A recently released report from the New America Foundation — “Getting in Sync: Revamping Licensure and Preparation for Teachers in Pre-K, Kindergarten and the Early Grades” – makes the case for requiring public school pre-kindergarten, kindergarten and primary grade teachers to be trained in early childhood.
“The quality of the instruction that children receive in pre-kindergarten through the third grade can make a lasting impact on how well they perform throughout their years in school,” the report says. “How can we ensure that children of these ages have teachers who can reach them at their level? One crucial step is to fix how those teachers are prepared in the first place…. First, the quality of teacher preparation programs must be improved so that they adequately prepare teachers to work with children at these ages. Second, classrooms in the early grades must be filled by teachers who come from these high-quality preparation programs, not by teachers who are unprepared to engage young children.”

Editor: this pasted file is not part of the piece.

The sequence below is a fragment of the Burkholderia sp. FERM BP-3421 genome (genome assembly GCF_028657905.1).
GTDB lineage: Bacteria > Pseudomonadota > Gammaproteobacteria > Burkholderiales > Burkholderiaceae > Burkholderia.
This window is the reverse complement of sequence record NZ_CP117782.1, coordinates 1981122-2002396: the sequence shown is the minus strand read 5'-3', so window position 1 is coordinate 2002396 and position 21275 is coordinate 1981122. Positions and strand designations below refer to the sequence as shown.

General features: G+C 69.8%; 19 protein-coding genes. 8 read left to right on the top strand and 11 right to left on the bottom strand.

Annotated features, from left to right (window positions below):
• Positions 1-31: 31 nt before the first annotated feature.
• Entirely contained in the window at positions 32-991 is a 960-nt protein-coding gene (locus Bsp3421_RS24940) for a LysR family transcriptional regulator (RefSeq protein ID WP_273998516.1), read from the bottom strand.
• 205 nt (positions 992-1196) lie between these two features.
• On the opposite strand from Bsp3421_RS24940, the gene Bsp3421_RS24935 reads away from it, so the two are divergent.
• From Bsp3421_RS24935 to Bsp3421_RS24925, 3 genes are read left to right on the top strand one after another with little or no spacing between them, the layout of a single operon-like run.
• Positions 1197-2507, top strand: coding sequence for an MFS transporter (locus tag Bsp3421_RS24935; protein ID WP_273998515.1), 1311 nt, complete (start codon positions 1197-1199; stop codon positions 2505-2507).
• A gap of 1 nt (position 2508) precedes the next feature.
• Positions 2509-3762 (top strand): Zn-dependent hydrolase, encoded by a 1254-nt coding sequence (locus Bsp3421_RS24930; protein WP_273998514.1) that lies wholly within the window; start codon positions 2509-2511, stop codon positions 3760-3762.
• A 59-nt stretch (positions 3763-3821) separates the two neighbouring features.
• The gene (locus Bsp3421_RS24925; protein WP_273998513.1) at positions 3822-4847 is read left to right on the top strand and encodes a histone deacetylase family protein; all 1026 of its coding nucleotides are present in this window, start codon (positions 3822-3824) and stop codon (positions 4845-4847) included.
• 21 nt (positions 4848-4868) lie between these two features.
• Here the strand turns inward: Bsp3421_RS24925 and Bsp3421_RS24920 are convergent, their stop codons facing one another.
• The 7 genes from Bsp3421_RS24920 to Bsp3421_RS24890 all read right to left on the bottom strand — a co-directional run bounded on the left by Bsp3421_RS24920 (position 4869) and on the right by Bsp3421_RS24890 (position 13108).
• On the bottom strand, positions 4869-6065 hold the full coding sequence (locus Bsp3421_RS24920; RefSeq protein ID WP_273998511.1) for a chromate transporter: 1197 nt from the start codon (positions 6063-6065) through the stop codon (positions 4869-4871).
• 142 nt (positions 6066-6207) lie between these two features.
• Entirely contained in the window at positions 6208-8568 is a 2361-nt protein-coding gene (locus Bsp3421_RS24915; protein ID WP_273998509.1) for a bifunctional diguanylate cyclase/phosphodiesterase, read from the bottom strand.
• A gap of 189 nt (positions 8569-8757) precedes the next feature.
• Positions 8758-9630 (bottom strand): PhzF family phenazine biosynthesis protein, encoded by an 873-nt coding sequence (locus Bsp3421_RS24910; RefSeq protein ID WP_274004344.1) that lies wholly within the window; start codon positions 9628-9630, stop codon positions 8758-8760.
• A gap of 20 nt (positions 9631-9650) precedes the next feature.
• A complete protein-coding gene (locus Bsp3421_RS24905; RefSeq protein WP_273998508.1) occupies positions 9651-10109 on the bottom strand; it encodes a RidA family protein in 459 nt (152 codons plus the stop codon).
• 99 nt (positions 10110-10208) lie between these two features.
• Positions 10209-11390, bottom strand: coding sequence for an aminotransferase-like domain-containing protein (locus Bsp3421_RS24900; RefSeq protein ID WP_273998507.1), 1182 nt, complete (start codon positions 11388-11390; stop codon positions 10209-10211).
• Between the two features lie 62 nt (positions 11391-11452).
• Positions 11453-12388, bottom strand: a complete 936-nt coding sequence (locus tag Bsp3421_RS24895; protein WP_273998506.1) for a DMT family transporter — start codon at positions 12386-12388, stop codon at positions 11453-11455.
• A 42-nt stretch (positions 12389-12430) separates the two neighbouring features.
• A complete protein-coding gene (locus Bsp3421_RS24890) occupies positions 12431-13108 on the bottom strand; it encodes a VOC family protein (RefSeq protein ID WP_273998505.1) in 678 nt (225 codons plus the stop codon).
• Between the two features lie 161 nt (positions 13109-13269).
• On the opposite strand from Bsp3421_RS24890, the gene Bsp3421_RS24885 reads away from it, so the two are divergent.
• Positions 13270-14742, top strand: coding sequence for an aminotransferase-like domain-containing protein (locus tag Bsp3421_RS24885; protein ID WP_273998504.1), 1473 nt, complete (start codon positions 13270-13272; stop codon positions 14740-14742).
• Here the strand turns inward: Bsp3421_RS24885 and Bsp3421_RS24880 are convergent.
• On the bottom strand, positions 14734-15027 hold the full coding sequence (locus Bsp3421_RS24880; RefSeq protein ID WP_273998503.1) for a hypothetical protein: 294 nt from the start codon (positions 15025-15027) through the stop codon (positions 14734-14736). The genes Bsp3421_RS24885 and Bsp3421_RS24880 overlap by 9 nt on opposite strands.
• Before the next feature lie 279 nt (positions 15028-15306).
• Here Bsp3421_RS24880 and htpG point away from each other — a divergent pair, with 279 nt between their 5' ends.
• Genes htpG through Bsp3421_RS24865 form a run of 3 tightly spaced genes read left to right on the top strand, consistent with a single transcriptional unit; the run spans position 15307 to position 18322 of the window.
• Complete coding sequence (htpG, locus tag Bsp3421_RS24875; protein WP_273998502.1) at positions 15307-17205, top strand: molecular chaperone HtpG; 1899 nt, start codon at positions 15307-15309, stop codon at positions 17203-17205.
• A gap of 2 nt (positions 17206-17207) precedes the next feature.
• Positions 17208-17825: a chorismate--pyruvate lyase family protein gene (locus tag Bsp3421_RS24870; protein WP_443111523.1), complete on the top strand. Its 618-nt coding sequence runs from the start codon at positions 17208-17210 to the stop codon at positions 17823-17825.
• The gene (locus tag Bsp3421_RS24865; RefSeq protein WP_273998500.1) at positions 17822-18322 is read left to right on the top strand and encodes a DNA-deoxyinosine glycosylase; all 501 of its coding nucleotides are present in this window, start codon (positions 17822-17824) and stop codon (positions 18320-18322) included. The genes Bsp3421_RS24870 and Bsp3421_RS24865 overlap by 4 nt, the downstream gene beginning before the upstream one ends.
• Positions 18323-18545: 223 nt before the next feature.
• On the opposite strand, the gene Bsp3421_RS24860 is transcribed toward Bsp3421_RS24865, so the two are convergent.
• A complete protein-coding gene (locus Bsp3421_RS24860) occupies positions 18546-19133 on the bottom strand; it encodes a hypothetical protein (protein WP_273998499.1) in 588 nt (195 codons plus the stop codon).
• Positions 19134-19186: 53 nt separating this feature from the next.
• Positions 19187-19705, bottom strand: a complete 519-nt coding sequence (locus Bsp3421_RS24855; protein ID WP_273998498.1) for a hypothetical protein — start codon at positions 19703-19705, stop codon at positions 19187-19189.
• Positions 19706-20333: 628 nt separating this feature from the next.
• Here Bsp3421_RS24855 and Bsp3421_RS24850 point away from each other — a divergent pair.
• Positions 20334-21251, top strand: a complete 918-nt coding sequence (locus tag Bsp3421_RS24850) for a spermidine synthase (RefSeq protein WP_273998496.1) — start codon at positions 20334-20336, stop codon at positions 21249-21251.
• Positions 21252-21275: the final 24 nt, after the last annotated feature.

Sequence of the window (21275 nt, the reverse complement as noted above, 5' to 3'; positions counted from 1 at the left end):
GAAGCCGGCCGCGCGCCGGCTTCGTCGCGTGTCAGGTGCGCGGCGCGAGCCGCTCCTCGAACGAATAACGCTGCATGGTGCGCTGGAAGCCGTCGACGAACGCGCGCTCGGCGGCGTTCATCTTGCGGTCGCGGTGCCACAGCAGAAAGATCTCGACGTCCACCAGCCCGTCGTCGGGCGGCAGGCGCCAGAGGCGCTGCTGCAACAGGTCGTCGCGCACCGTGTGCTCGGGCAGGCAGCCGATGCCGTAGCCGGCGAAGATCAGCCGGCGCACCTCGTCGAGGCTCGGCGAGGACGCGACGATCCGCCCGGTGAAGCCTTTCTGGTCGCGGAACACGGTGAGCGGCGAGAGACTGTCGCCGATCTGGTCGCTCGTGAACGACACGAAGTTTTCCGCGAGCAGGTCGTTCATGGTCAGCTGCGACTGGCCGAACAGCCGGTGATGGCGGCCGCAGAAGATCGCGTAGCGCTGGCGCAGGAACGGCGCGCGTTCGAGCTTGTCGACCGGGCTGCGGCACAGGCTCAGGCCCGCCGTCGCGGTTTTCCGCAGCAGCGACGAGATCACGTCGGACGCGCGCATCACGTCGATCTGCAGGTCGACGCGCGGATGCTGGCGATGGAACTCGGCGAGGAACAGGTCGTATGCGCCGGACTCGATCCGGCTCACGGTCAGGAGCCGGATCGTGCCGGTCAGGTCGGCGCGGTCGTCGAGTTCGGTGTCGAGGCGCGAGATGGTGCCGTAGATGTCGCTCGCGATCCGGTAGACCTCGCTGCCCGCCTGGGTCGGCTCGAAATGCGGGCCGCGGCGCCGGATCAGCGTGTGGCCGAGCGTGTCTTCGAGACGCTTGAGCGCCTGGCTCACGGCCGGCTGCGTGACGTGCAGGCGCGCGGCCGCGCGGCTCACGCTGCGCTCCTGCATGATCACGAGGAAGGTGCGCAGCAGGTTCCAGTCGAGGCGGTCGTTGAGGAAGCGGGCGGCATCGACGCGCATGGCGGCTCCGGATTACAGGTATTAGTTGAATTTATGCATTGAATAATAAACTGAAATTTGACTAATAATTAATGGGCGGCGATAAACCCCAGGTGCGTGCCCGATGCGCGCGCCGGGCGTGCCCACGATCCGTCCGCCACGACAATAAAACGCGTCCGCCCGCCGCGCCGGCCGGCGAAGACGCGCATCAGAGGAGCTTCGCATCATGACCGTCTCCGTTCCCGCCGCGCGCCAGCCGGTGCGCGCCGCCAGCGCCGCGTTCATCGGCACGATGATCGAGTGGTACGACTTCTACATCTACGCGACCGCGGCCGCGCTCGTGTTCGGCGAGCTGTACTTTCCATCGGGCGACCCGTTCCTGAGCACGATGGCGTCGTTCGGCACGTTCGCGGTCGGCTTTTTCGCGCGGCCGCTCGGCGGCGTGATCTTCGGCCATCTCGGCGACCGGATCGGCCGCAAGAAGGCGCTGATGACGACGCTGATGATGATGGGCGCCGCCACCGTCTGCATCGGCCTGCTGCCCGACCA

The researchers base their analysis and recommendations on a sampling of states – Arizona, Florida, Georgia, New Jersey, Oklahoma and Pennsylvania. Overall, they found teacher preparation programs with “little attention on developmental science” and “limited opportunities for high-quality practical experiences.” Bright spots included Arizona State University’s “immersion-style preparation program” and New Jersey’s requirement that prospective teachers have a liberal arts major along with their concentration in early childhood education.
The foundation made recommendations in several areas. Among them:
- Teacher preparation programs should increase admission requirements, provide more field experiences and hire faculty with expertise teaching this age group.
- States should require approved programs to have multiple field experiences and should provide a separate license for the early years.
- School districts should “provide professional development for principals that includes training on early childhood education and highlights both the importance of family engagement and how young children learn content.”
- The federal government should “encourage high-quality alternative certification programs to include early childhood education” and help fund research on the “impact, over time, of teachers who have early childhood preparation and teach in the early grades.“
“Our analysis shows that preparation, licensure and hiring systems are not currently designed to produce and place teachers in these classrooms who are equipped to ensure that children get a strong foundation of knowledge and skills that will help them succeed in school and in life,” the report states. “The time is ripe to make positive changes to teacher preparation programs that will strengthen early childhood training.”